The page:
US Plans Sharp Reduction in Offshore Oil and Gas Lease Sales
The Biden administration on Friday unveiled a plan to phase down oil and gas auctions in federal waters with the release of a long-awaited leasing schedule that includes a maximum of three sales in the Gulf of Mexico through 2029.
The Interior Department's plan includes by far the lowest number of sales since the agency began producing Congressionally-mandated five-year oil and gas leasing schedules in 1980.
Previous programs have ranged between 11 and 41 sales, according to Interior's U.S. Bureau of Ocean Energy Management.
The record-low number of three lease sales was first reported by Reuters on Thursday.
The reduction brings the federal program in line with President Joe Biden's goal to decarbonize the U.S. economy by 2050 and address climate change, Interior said.
The plan disappointed supporters and opponents of offshore drilling and fell short of Biden's campaign promise to end new federal leasing entirely.
Politicians from producing states and the oil industry have cast the national leasing program as a critical tool to shore up domestic energy supplies and keep pump prices low, while environmentalists argue that leasing must end to rein in fossil fuel development to combat climate change.
The Gulf of Mexico accounts for about 15% of U.S. crude oil production, according to government data. It can take between four and 10 years between issuing a lease to producing oil, according to the Bureau of Ocean Energy Management.
The International Energy Agency has warned that new fossil fuel investment should stop to avert the worst impacts of global warming.
LINKS TO OFFSHORE WIND POWER
Recent court decisions required the continuation of the program and last year's Inflation Reduction Act made oil and gas lease sales a prerequisite for new offshore wind power auctions, making it impossible for Biden to keep his campaign promise.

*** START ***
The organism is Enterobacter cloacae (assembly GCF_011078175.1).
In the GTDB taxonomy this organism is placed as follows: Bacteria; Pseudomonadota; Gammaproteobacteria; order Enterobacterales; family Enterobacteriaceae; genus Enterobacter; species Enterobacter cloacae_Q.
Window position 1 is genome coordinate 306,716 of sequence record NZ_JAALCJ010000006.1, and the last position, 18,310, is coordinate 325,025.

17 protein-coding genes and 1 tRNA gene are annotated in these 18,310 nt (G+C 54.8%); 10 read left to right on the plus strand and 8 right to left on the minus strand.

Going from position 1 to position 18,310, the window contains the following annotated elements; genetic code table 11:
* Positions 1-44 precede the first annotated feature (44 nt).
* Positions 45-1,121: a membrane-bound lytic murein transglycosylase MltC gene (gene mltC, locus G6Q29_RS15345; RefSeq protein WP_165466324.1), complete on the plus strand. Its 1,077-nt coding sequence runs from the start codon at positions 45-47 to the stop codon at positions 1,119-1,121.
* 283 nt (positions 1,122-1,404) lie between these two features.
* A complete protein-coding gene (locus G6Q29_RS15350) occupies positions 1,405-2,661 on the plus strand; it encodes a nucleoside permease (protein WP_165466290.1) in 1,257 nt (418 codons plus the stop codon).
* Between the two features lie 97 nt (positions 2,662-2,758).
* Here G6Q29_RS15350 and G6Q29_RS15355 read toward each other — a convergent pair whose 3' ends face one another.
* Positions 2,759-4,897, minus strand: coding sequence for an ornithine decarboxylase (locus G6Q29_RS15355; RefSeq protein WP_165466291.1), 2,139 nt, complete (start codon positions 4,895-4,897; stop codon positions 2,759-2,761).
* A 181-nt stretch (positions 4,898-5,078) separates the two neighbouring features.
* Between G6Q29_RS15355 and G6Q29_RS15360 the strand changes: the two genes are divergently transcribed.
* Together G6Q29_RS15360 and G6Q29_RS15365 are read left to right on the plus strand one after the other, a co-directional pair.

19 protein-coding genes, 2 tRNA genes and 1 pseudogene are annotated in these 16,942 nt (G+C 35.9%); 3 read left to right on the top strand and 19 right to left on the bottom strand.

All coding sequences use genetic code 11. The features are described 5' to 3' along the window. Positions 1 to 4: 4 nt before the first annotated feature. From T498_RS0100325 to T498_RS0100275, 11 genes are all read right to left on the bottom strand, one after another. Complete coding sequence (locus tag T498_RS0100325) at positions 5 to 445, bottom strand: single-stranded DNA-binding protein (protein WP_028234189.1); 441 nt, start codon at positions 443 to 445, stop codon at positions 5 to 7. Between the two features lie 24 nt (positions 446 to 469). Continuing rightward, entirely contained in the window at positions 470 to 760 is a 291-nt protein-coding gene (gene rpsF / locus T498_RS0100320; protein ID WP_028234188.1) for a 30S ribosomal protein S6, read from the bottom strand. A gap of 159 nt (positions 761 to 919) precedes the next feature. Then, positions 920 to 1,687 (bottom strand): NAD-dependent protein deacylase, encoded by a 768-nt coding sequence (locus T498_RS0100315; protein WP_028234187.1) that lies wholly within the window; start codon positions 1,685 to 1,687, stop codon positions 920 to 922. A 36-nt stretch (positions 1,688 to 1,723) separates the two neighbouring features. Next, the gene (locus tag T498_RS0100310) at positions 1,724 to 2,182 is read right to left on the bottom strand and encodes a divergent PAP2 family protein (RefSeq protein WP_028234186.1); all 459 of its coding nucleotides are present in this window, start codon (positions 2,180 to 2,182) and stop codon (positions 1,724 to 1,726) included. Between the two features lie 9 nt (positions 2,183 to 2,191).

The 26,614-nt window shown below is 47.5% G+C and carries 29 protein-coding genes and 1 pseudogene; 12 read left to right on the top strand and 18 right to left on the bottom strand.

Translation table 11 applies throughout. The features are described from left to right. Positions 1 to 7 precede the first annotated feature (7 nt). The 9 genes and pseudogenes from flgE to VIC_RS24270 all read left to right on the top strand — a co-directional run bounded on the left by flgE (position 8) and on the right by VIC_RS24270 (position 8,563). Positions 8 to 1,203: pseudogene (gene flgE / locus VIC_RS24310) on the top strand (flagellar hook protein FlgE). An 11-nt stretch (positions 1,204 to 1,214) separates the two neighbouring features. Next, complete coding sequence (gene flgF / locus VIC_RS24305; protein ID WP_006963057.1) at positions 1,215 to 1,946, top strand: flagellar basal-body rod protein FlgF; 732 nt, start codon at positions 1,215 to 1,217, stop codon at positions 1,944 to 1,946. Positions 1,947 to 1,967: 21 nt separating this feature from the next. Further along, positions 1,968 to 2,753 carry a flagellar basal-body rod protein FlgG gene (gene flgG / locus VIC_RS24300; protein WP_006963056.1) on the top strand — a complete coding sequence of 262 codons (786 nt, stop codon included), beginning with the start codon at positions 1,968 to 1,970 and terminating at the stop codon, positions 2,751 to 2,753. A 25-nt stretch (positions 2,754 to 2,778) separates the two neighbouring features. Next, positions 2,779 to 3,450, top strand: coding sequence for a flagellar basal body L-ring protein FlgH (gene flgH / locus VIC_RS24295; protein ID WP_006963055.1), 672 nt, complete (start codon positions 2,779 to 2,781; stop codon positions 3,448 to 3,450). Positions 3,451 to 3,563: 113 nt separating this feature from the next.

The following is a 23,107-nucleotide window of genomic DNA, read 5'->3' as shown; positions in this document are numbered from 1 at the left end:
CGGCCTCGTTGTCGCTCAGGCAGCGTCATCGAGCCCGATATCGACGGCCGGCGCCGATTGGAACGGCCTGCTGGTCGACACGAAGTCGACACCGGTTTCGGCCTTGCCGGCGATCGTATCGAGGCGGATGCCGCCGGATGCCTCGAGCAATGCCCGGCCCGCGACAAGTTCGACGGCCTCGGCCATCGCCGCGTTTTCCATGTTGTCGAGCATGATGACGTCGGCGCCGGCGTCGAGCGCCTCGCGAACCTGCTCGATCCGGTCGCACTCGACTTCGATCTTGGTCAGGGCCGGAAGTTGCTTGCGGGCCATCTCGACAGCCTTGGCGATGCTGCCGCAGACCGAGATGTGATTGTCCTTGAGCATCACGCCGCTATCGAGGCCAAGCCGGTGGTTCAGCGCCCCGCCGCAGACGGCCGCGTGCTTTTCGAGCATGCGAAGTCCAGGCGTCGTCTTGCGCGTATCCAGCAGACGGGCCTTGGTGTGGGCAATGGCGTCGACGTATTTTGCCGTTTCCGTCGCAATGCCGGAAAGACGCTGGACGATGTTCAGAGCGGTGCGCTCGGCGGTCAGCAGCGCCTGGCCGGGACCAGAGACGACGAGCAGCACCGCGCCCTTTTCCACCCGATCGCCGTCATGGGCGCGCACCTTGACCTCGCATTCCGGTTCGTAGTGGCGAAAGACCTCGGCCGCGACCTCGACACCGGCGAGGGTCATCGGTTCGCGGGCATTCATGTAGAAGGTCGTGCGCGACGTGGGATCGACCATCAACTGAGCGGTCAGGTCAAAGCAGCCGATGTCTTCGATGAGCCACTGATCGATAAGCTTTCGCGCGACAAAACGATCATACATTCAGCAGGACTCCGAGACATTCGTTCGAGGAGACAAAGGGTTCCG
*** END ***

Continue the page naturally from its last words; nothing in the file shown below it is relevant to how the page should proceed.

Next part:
"The Biden-Harris administration is committed to building a clean energy future that ensures America's energy independence," Interior Secretary Deb Haaland said in a statement.
The plan "sets a course for the Department to support the growing offshore wind industry and protect against the potential for environmental damage and adverse impacts to coastal communities," she added.
Interior said the three sales are the minimum number that will enable the agency to expand its offshore wind program through 2030. Offshore wind is a key pillar of Biden's climate policy, and his administration has an ambitious goal to deploy 30 gigawatts of the clean energy technology by the end of the decade even though just two pilot projects exist currently.
Still, environmental groups criticized the plan for continuing the oil and gas leasing program.
"This decision is beyond disappointing," Beth Lowell, vice president for the U.S. division of Oceana, an environmental group, said in a statement. "President Biden is unfortunately showing the world that it's okay to continue to prioritize polluters over real climate solutions."
The sales are expected to take place in 2025, 2027 and 2029, Interior said in a statement. The agency declined to include a sale in waters off the coast of Alaska after considering one there in a 2022 draft proposal that contemplated between zero and 11 total sales.
The final plan is a dramatic reduction from a proposal the Trump administration had crafted in 2018 that envisioned 47 lease sales, including in California and the Atlantic.
"This restrictive offshore leasing program is the latest tactic in a coordinated strategy to reduce energy production," American Petroleum Institute President Mike Sommers said in a statement. "For decades we've strived for energy security and this administration keeps trying to give it away."
The plan is subject to a 60-day waiting period before it can be approved Haaland.
(Reuters - Reporting by Nichola Groom; Editing by Jamie Freed)